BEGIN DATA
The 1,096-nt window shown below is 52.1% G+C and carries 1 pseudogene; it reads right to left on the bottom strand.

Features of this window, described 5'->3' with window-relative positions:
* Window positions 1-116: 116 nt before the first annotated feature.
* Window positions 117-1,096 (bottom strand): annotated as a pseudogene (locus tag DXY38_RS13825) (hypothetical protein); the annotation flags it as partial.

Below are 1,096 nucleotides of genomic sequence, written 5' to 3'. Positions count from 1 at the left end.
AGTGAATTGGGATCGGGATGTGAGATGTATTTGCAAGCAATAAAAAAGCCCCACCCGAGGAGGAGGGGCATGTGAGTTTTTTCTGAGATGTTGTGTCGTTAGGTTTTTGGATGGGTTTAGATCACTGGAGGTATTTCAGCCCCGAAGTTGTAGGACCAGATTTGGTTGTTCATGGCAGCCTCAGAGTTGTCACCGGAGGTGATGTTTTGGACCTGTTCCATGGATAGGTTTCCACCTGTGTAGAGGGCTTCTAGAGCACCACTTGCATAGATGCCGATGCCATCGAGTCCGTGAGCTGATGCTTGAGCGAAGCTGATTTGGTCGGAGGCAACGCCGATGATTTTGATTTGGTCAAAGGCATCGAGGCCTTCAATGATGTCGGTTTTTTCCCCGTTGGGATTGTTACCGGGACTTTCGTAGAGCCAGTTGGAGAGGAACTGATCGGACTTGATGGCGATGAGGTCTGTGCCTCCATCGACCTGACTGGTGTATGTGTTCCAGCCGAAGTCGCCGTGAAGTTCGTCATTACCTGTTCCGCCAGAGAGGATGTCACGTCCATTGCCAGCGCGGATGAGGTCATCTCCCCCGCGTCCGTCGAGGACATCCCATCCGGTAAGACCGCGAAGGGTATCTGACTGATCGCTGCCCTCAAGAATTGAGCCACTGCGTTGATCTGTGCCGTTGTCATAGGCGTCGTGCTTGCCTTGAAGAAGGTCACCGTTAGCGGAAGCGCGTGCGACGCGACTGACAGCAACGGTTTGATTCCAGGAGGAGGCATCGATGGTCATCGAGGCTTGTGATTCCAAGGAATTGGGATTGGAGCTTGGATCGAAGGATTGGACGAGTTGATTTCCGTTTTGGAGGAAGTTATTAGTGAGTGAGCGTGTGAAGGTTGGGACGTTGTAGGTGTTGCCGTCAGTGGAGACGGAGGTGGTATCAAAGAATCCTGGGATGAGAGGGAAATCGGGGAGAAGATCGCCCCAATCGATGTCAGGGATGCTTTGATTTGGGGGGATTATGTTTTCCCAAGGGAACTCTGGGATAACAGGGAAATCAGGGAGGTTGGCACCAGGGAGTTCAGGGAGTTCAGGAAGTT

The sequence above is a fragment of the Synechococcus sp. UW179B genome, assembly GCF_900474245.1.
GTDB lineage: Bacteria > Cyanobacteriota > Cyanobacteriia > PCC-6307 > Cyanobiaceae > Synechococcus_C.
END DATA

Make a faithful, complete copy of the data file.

The 1,096-nt window shown below is 52.1% G+C and carries 1 pseudogene; it reads right to left on the bottom strand.

Features of this window, described 5'->3' with window-relative positions:
* Window positions 1-116: 116 nt before the first annotated feature.
* Window positions 117-1,096 (bottom strand): annotated as a pseudogene (locus tag DXY38_RS13825) (hypothetical protein); the annotation flags it as partial.

Below are 1,096 nucleotides of genomic sequence, written 5' to 3'. Positions count from 1 at the left end.
AGTGAATTGGGATCGGGATGTGAGATGTATTTGCAAGCAATAAAAAAGCCCCACCCGAGGAGGAGGGGCATGTGAGTTTTTTCTGAGATGTTGTGTCGTTAGGTTTTTGGATGGGTTTAGATCACTGGAGGTATTTCAGCCCCGAAGTTGTAGGACCAGATTTGGTTGTTCATGGCAGCCTCAGAGTTGTCACCGGAGGTGATGTTTTGGACCTGTTCCATGGATAGGTTTCCACCTGTGTAGAGGGCTTCTAGAGCACCACTTGCATAGATGCCGATGCCATCGAGTCCGTGAGCTGATGCTTGAGCGAAGCTGATTTGGTCGGAGGCAACGCCGATGATTTTGATTTGGTCAAAGGCATCGAGGCCTTCAATGATGTCGGTTTTTTCCCCGTTGGGATTGTTACCGGGACTTTCGTAGAGCCAGTTGGAGAGGAACTGATCGGACTTGATGGCGATGAGGTCTGTGCCTCCATCGACCTGACTGGTGTATGTGTTCCAGCCGAAGTCGCCGTGAAGTTCGTCATTACCTGTTCCGCCAGAGAGGATGTCACGTCCATTGCCAGCGCGGATGAGGTCATCTCCCCCGCGTCCGTCGAGGACATCCCATCCGGTAAGACCGCGAAGGGTATCTGACTGATCGCTGCCCTCAAGAATTGAGCCACTGCGTTGATCTGTGCCGTTGTCATAGGCGTCGTGCTTGCCTTGAAGAAGGTCACCGTTAGCGGAAGCGCGTGCGACGCGACTGACAGCAACGGTTTGATTCCAGGAGGAGGCATCGATGGTCATCGAGGCTTGTGATTCCAAGGAATTGGGATTGGAGCTTGGATCGAAGGATTGGACGAGTTGATTTCCGTTTTGGAGGAAGTTATTAGTGAGTGAGCGTGTGAAGGTTGGGACGTTGTAGGTGTTGCCGTCAGTGGAGACGGAGGTGGTATCAAAGAATCCTGGGATGAGAGGGAAATCGGGGAGAAGATCGCCCCAATCGATGTCAGGGATGCTTTGATTTGGGGGGATTATGTTTTCCCAAGGGAACTCTGGGATAACAGGGAAATCAGGGAGGTTGGCACCAGGGAGTTCAGGGAGTTCAGGAAGTT

The sequence above is a fragment of the Synechococcus sp. UW179B genome, assembly GCF_900474245.1.
GTDB lineage: Bacteria > Cyanobacteriota > Cyanobacteriia > PCC-6307 > Cyanobiaceae > Synechococcus_C.